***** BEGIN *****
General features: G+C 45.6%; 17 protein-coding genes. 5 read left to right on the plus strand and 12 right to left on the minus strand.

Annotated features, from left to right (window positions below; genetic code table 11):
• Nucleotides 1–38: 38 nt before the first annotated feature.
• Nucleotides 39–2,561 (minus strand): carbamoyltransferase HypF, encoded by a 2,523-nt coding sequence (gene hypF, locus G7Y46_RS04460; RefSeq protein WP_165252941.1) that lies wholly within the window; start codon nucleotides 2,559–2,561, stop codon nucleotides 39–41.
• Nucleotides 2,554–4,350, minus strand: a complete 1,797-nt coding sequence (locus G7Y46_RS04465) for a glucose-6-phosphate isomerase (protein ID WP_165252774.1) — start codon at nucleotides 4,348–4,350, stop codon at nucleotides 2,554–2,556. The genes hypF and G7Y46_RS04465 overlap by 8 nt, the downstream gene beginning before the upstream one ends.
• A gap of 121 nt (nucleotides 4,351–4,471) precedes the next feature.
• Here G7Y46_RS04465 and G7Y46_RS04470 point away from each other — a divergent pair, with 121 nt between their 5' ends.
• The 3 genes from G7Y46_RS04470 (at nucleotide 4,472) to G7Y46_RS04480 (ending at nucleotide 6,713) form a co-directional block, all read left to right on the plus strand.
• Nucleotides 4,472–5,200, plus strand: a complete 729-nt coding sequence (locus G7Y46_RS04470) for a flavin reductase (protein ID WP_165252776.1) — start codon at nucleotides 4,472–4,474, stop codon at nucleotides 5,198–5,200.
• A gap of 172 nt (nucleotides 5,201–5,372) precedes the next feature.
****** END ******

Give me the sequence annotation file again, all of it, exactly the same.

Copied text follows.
General features: G+C 45.6%; 17 protein-coding genes. 5 read left to right on the plus strand and 12 right to left on the minus strand.

Annotated features, from left to right (window positions below; genetic code table 11):
• Nucleotides 1–38: 38 nt before the first annotated feature.
• Nucleotides 39–2,561 (minus strand): carbamoyltransferase HypF, encoded by a 2,523-nt coding sequence (gene hypF, locus G7Y46_RS04460; RefSeq protein WP_165252941.1) that lies wholly within the window; start codon nucleotides 2,559–2,561, stop codon nucleotides 39–41.
• Nucleotides 2,554–4,350, minus strand: a complete 1,797-nt coding sequence (locus G7Y46_RS04465) for a glucose-6-phosphate isomerase (protein ID WP_165252774.1) — start codon at nucleotides 4,348–4,350, stop codon at nucleotides 2,554–2,556. The genes hypF and G7Y46_RS04465 overlap by 8 nt, the downstream gene beginning before the upstream one ends.
• A gap of 121 nt (nucleotides 4,351–4,471) precedes the next feature.
• Here G7Y46_RS04465 and G7Y46_RS04470 point away from each other — a divergent pair, with 121 nt between their 5' ends.
• The 3 genes from G7Y46_RS04470 (at nucleotide 4,472) to G7Y46_RS04480 (ending at nucleotide 6,713) form a co-directional block, all read left to right on the plus strand.
• Nucleotides 4,472–5,200, plus strand: a complete 729-nt coding sequence (locus G7Y46_RS04470) for a flavin reductase (protein ID WP_165252776.1) — start codon at nucleotides 4,472–4,474, stop codon at nucleotides 5,198–5,200.
• A gap of 172 nt (nucleotides 5,201–5,372) precedes the next feature.